Albany, NY, July 1, 2010 — State Senator and Deputy Majority Leader Jeff Klein (D-Bronx/Westchester) announced Thursday that the NYS Senate passed his legislation mandating DNA collection upon arrest in an effort to put more criminals behind bars before they strike again. The announcement comes on the third anniversary of the tragic death of Syracuse resident Carol Nelson. On July 1, 2007, Nelson was brutally raped and murdered by a man who could have been behind bars had DNA been collected at the time of his 2006 arrest for rape.
“As thousands of crime scenes remain unsolved across New York State, dangerous predators remain on the loose and hundreds of victims and their families wait for justice. Simply put, DNA is the fingerprint of the twenty-first century, with DNA collection upon arrest we are one step closer to catching the worst criminals before they can strike again. I strongly urge the Assembly to pass this bill immediately,” said State Senator and Deputy Majority Leader Jeffrey D. Klein (D-Bronx/Westchester).
Klein’s “DNA upon Arrest” bill (S.6213/NYS Assembly same-as A.9425/Morelle) would require New York State and City law enforcement agencies to collect DNA upon arrest for 67 felony crimes, including assault, murder, manslaughter, rape, sexual abuse, arson, burglary, robbery and incest. In May, Senator Klein joined Assemblymember Joseph Morelle (D- Irondequoit), representatives from the New York State Sheriffs’ Association, the Center for HOPE, and victims’ rights advocates to call for passage of this important legislation.
Currently NYS only requires DNA collection after a judge convicts a suspect of a felony crime or 18 specified misdemeanors. Once the DNA sample is collected, the information goes into a statewide DNA databank that also connects to a national databank. The statewide databank contains two types of samples – forensic DNA samples taken from a crime scene and samples taken from criminals after a conviction.
The NYS DNA databank launched in 1996. In 2006, NYS passed a law requiring DNA collection for all felony convicts, expanding the databank tremendously. From 1996 to the end of 2007, the program put a name and face to more than four thousand (4,142) crime scene DNA samples. Nearly one-third of those hits came in 2007, the first year after the DNA felony collection law was passed.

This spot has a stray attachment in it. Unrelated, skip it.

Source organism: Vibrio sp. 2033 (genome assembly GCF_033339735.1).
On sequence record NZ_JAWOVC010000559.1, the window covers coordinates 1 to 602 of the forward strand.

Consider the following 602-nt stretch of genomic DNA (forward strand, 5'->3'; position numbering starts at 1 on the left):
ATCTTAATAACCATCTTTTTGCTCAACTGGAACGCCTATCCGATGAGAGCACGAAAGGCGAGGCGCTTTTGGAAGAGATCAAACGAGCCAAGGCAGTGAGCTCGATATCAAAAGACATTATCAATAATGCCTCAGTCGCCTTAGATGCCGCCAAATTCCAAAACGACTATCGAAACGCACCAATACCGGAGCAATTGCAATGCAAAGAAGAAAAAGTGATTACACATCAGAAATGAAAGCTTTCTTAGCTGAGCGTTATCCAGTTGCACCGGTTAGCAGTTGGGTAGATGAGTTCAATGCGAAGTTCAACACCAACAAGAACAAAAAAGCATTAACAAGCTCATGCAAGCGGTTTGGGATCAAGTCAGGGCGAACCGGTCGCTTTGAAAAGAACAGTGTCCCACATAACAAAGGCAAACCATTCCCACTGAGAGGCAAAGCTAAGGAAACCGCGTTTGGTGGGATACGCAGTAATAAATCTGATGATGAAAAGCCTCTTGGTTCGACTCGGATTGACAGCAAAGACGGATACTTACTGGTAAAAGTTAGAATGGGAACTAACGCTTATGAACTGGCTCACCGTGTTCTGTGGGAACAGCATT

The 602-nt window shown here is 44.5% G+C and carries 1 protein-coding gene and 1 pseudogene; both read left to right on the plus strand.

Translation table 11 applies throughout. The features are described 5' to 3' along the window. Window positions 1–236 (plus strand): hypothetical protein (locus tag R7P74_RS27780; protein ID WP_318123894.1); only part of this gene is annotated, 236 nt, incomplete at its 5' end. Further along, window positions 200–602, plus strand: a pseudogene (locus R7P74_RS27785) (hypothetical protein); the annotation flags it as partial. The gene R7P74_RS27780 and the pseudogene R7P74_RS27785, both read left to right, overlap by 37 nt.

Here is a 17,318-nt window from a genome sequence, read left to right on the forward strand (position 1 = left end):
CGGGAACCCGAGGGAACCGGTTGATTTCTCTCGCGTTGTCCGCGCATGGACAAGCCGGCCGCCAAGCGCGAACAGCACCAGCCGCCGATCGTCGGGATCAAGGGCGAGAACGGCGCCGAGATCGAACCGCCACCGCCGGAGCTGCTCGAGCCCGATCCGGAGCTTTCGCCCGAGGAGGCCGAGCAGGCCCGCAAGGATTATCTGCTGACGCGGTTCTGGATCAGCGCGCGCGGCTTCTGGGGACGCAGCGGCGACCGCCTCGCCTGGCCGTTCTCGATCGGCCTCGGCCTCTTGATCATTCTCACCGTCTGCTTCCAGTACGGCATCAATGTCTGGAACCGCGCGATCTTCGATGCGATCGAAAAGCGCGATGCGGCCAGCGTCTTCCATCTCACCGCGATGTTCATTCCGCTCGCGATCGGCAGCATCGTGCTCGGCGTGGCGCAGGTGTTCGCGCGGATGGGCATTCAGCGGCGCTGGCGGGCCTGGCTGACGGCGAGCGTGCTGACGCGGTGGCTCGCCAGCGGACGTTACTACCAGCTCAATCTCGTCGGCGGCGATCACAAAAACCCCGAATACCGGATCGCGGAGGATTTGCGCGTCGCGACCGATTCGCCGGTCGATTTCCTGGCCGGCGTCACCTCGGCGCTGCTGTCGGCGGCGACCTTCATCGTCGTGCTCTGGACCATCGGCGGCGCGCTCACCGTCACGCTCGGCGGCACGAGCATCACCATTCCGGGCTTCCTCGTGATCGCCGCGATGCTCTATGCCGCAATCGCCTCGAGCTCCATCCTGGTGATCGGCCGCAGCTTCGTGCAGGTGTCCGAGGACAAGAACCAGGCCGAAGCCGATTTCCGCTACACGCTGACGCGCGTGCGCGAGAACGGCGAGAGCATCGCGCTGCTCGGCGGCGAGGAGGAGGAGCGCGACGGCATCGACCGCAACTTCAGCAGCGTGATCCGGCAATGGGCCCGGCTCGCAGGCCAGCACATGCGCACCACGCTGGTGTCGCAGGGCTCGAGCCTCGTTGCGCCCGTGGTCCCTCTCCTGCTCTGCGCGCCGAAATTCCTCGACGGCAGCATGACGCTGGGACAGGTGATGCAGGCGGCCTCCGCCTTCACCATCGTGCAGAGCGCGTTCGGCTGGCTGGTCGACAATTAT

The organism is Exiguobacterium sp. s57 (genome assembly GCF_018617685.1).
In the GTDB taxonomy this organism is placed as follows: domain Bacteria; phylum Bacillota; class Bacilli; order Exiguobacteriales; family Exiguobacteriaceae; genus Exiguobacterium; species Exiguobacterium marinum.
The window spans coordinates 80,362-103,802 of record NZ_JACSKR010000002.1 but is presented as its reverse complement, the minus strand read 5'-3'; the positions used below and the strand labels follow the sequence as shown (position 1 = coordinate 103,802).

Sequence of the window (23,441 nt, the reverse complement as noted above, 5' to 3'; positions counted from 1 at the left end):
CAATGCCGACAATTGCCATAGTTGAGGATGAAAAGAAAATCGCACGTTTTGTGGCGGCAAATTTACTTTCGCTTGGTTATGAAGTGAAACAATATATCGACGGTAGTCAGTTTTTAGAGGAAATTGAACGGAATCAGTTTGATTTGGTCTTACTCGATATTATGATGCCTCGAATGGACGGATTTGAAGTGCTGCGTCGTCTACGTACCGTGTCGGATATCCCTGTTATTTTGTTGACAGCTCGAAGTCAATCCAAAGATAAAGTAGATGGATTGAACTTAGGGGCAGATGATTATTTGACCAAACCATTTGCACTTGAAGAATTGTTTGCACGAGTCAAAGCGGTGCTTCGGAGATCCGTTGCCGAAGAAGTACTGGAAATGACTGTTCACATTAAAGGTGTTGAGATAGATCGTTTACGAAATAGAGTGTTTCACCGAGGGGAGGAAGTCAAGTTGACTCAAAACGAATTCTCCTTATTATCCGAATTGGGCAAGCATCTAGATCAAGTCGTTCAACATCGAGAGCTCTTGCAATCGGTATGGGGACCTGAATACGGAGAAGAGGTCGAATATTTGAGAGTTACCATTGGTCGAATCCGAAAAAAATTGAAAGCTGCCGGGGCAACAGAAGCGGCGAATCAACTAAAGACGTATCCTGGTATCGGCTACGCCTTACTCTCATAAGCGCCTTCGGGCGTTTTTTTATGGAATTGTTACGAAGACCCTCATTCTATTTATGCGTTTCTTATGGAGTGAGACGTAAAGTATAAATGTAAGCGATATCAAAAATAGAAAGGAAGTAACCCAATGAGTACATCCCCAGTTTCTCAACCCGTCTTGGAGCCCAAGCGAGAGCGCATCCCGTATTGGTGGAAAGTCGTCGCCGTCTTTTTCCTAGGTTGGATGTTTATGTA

Klein’s legislation would increase the pool of offenders in the NYS DNA Databank. As witnessed when the pool was expanded in 2006, the more suspects added to the databank, the more matches that are likely to occur and thus the more crimes that can be solved. Under this bill DNA would be taken at the same time the arrestee is fingerprinted.
Klein’s bill would also help catch repeat offenders more quickly. According to the NYS Department of Criminal Justice Services (DCJS), on average, offenders linked to crimes on the DNA databank had approximately 11 prior arrests and five prior convictions. Eighty-three percent of offenders linked to sexual assault cases were in the state’s DNA databank for a crime other than a sex-related offense. Under Klein’s bill, should an individual not be convicted, they could request the purging of their DNA sample from the database.
As of April 2010, there were 31,559 forensic samples in the NYS DNA Database taken from crime scenes throughout the state, amounting to nearly tens of thousands of unsolved crime scenes in New York State. While New York represents more than 10% of all of the unsolved crime scenes in the United States, however, its database contains only about 4.5% of all DNA profiles in the United States.
Twenty-one states have already passed DNA upon arrest legislation including Alaska, Arizona, California, Kansas, Maryland, Michigan, Minnesota, New Mexico, North Dakota, South Dakota, Tennessee, Texas, and South Carolina. DNA upon arrest bills are currently pending in several other states including North Carolina, Ohio, and Pennsylvania. Federal law also allows for DNA collection upon arrest.